Remove Jokers. Aces count as 1s, Jacks as 11s, Queens as 12s and Kings as 13s. Deal five cards face down to each player.
To play:
Simultaneously, players turn their cards over and race to put them in order from the highest value to the lowest, eg Queen, ten, three, Ace. The first one correct is the winner and gets all the cards. The player with the most cards at the end wins.
7. Subtraction War
Maths skills: 

No. players:  2 
Setup:
Use all 52 cards. Divide into two piles and give one to each player. Cards in pile are face down. Aces are low (=1). Jacks = 11, Queens = 12, Kings = 13
To play:
Both players turn over the first two cards in their pack and place in front of them. They subtract the smaller number from the bigger. The player with the biggest difference wins all the cards in that round. If both players' subtraction makes the same number (eg one player has a King and a 10 and the other has a 9 and a 6, they will both have a difference of 3), the players then add the value of their two cards together. The player with the highest sum then wins the cards. If both players have turned exactly the same value cards (which make the same difference and sum), the cards are left in the middle to be won in the next round.
8. Guess My Number
Maths skills: 

No. players:  2+ 
Setup:
Use all 52 cards and place in single pile, face down. Aces are low (=1). Jacks = 11, Queens = 12, Kings = 13
To play:
Player 1 picks up the first two cards on the pile and multiplies them together (eg Jack x 8 = 88), without the other players seeing. The other players have to ask yes/no questions to find out what the product might be. E.g. is it bigger than 20, divisible by 5, is it a prime number, is it an odd number etc.
9. Target
Maths skill: 

No. players:  2+ 
Setup:
Use a wellshuffled pack of 52 cards and place in single pile, face down. Aces are low (=1). Jacks = 11, Queens = 12, Kings = 13. Pen and paper for each player (optional).
To play:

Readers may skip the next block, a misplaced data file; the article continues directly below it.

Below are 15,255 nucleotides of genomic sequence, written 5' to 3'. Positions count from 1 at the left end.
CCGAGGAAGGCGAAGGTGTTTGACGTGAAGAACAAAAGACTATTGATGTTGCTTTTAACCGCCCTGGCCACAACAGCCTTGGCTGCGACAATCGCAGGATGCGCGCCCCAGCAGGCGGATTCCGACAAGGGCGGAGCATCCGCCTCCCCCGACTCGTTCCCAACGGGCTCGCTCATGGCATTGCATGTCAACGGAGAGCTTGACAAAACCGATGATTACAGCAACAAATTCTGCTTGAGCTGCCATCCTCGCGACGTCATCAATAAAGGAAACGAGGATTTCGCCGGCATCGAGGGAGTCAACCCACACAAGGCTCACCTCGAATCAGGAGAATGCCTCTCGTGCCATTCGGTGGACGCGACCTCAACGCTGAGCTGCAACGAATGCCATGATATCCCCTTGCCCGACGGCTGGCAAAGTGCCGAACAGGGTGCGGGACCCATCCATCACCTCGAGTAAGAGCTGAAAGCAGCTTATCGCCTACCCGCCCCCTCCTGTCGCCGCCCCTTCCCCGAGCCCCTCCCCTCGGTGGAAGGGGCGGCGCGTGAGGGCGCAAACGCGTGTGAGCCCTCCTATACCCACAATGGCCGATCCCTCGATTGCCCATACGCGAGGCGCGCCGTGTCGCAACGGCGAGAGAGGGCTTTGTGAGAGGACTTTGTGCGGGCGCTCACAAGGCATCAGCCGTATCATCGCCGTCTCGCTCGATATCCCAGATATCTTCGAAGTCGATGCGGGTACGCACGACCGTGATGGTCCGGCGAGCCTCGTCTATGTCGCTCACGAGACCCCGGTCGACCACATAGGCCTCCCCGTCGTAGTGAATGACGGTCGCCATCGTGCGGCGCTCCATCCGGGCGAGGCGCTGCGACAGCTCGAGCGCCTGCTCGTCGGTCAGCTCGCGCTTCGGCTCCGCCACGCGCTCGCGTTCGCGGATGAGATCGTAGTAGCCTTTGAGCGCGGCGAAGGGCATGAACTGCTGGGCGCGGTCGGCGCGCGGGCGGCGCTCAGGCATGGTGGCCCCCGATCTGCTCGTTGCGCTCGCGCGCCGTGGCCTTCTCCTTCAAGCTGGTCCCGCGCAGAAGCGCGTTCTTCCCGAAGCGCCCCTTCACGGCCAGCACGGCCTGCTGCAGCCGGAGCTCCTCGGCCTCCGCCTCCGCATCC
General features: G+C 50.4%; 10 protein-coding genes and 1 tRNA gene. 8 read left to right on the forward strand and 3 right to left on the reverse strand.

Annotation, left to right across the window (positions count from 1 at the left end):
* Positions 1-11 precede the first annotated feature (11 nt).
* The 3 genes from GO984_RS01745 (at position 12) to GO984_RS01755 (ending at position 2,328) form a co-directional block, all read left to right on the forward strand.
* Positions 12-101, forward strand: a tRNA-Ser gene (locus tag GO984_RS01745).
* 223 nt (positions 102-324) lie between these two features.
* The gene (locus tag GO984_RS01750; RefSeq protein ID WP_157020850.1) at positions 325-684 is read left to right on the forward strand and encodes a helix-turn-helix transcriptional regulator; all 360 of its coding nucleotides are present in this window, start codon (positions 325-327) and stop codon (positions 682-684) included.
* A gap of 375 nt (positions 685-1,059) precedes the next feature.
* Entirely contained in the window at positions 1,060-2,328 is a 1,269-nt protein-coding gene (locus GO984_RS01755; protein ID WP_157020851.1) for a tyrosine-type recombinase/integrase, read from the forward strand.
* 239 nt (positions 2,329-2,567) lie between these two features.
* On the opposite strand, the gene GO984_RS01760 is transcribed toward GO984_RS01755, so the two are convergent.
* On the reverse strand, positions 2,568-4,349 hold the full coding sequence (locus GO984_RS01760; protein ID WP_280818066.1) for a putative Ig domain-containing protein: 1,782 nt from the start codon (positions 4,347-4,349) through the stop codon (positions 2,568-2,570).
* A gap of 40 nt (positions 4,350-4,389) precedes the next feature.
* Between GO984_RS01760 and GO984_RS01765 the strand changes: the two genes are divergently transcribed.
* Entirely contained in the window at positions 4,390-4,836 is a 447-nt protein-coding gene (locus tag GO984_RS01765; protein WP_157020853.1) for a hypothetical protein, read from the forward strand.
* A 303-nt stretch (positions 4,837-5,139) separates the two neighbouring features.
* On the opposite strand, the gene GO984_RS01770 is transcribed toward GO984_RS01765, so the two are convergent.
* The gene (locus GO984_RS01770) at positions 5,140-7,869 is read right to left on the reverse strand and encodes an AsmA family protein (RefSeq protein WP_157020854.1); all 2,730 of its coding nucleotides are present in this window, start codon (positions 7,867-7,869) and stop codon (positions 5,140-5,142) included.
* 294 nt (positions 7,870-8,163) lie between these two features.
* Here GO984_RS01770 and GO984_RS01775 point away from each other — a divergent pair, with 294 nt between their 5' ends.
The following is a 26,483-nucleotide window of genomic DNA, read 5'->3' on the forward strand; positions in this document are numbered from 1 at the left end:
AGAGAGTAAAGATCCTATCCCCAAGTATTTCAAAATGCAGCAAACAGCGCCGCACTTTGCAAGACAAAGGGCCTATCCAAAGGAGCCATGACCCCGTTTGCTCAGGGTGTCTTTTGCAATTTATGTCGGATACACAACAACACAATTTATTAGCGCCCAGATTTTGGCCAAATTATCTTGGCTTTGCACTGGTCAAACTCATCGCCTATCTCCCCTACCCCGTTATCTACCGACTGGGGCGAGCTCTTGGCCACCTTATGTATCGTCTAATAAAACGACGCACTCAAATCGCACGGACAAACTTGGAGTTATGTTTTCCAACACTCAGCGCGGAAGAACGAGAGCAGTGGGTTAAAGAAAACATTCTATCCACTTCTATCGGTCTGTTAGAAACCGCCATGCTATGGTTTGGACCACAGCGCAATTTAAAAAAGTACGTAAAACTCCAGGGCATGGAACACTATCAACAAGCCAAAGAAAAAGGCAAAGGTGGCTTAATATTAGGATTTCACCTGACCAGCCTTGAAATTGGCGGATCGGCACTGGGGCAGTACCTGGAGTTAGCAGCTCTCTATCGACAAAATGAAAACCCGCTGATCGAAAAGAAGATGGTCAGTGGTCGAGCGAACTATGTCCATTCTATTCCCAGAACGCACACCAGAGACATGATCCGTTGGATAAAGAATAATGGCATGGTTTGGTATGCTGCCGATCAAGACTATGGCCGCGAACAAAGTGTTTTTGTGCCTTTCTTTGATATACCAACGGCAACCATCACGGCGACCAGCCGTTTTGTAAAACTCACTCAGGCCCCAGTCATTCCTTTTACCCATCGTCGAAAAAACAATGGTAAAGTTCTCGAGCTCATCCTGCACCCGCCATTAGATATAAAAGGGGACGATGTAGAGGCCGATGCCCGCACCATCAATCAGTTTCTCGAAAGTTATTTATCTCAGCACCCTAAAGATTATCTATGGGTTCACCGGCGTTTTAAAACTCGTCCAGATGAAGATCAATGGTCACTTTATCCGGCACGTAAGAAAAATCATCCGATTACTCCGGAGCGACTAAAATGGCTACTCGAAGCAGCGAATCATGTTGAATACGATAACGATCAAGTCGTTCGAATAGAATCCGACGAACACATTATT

The aim of the game is to add, subtract, multiple and/or divide numbers to reach a target number.
Any player turns over the first two cards from the pile and multiplies them together (eg 3 of Hearts x 7 of Clubs = 21). This is the target number players will try to reach.
The next four cards in the pile are turned over and placed in front of the players.
Players race to be the first to reach the target number by combining any of the four number cards mathematically to reach the target number. NB each of the four cards may only be 'used' once in calculations.
Example: If the four number cards were Ace (1), 6, 10 and Queen (12) and the target number was 21, a player might reach it thus:
12 (Queen) + 10  1 (Ace) = 21
or
12 ÷ 6 x 10 + 1
If no players can reach the target number, the player closest to the target number wins.
10. What's My Number?
Maths skill: 

No. players:  3 (plus one 'facilitator') 
Setup:
Remove the picture cards from a pack, shuffle the pack well and place in a single pile, face down. Aces are low (=1)
In each round of the game, one of the four players sits 'out of play' and acts as the 'facilitator'  adding the initial numbers and checking the answers. This is a good role for a parent. Otherwise, the role of facilitator may be rotated between the four players, swapping over in each round of play.
To play:
Three players pick up a card up from the pile (without looking at it) and hold it up against their forehead facing outwards so that all the other players can see their card and they can see everyone else's card ... but not their own.The 'facilitator' (or fourth player), adds up the value of the three players' individual cards (eg 2 + 4 + 7 would equal 13) and tells the other players the total.
The three players race to calculate and shout out the value of their own card. (They do this by adding the other two players' cards together and subtracting that number from the total number calculated by the moderator.) The first player to shout out their own number correctly wins all three cards.
Example: If a player sees that the other two players' numbers are a 7 and an 8 and the total is 21, they can work out their own number by adding 7 and 8 together (=15) and subtracting that number from 21  their card will be a 6.
Variation:
Make it harder by including Jacks (=11), Queens (=12) and Kings (=13).